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Thread: SUP'ers are the suck
Jan 9, 2013, 01:35 PM #41
Jan 9, 2013, 01:44 PM #42
I'm going to get a SUP. Sit WAAAYYYYYYYYYY outside, and I ain't wearing a leash while I hit a bong and try to figure out how to work the wave jets..... dam*it I just sh*t in my wetsuit.
Jan 9, 2013, 01:49 PM #43
I have a SUP, a longboard and a fish.
SUP is for when there are 0 waves and i just have to get wet. Never around other people in the surf and pointless even in small surf because the longboard will catch anything the SUP can.
LB is for small surf, which is usually relatively empty as well.
Fish is for fun waves and crowds. Not only is it safer because you can stay better in control of your board, but there is less mass and force to it and a smaller radius of board and leash if you do screw things up. And those are just some of the benefits for others, for myself, it's easier to drop in and duck diveable.
There really is no reason for an SUP in a crowded break: The SUP allows you to go farther to more remote, perhaps better, breaks without breaking a sweat. I use mine to go to offshore reefs while towing the fish, then anchor the SUP and surf with the other board.
And the most dangerous surfer out there? Usually the SUP'er with a helmet on. The minute the helmet goes on, the brain seems to get switched off. They feel safe, so act unsafely. Everyone else needs a helmet at that point.
Finally, there is the issue of wave hogs: Longboards and SUPs are especially guilty of this: Take a wave, ride it in, paddle back out, snake everyone and take the very next wave. WTF?
This happened to me yesterday. The break was crowded, but a nice rotation was happening. Three LBers come in, park themselves outside and trade every single set wave! Guy up front (half joking to not be a jerk) yells "Dude let me get one!" and the guy simply says "No". WTF? He thought he was funny?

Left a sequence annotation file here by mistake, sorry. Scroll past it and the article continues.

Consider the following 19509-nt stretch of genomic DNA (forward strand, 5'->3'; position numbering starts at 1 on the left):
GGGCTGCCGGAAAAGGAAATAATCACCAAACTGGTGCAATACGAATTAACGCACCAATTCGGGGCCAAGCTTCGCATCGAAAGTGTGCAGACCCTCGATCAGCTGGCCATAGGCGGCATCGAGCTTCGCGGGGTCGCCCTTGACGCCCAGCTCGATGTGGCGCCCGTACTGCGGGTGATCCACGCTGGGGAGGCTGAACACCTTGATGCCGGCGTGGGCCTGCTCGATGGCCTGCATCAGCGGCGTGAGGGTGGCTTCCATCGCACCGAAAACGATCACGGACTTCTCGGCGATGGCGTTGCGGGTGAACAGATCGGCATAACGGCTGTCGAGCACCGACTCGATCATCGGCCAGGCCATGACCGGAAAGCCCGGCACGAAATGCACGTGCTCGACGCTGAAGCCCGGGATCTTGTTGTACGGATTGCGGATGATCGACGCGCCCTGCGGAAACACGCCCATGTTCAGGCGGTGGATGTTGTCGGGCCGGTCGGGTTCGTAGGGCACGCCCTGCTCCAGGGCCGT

I went from having a fun time to frustrated to irate. Considered simply dropping in on the dbag, then figured it wasn't worth a fin scar. I hate leaving the water angry. Glad I got that off my chest
Jan 9, 2013, 11:10 PM #44Member
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- Jun 2011
Jan 9, 2013, 11:16 PM #45Member
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- Jun 2011
Jan 10, 2013, 12:17 AM #46
Already said in this thread, it's not the board, its all about the rider's skill, attitude, and concern for others in the water. Without a proper grasp of these things, and knowing ones limitations, it doesn't matter what you ride, you can be a problem.
I would conject that SUP riders of the highest level have incredible control over there boards (See video below for example). One thing a SUPer has if he learns to use it is the paddle, which can very much aid in maneuverability. I happen to have a SUP that is 9' (which is shorter than some longboards) and weighs only 19 pounds, and turns pretty well. I would disagree with the statement that a longboard can catch any wave a SUP can, because I've been out, and I'm a beginner mind you (and away from the crowded areas), and have been able to catch as many or more waves than longboarders. The SUP has an advantage of being able to see the swells coming earlier, and manuever into position more rapidly. Because of this, I try to help out the prone surfers when I see an incoming set and give'm a heads up.
Again, attitude and concern for others, and understanding ones skill level and limitations are issues here.
P.S.: To the OP .. sorry to learn about your accident. Hoping for a quick and full recovery.
Jan 10, 2013, 12:39 AM #48
**** happens. He is obviously in the wrong, but if you take 'SUP' out of the equation this would just be another surf causality. Only drink rum when you rock your eye patch. You will have it off in no time.
Jan 10, 2013, 12:54 AM #49Senior Member
- Join Date
- Aug 2008
- Berlin MD
Jan 10, 2013, 01:20 AM #50
Soon there will be legislation that will allow SUPers to get married like the rest of us.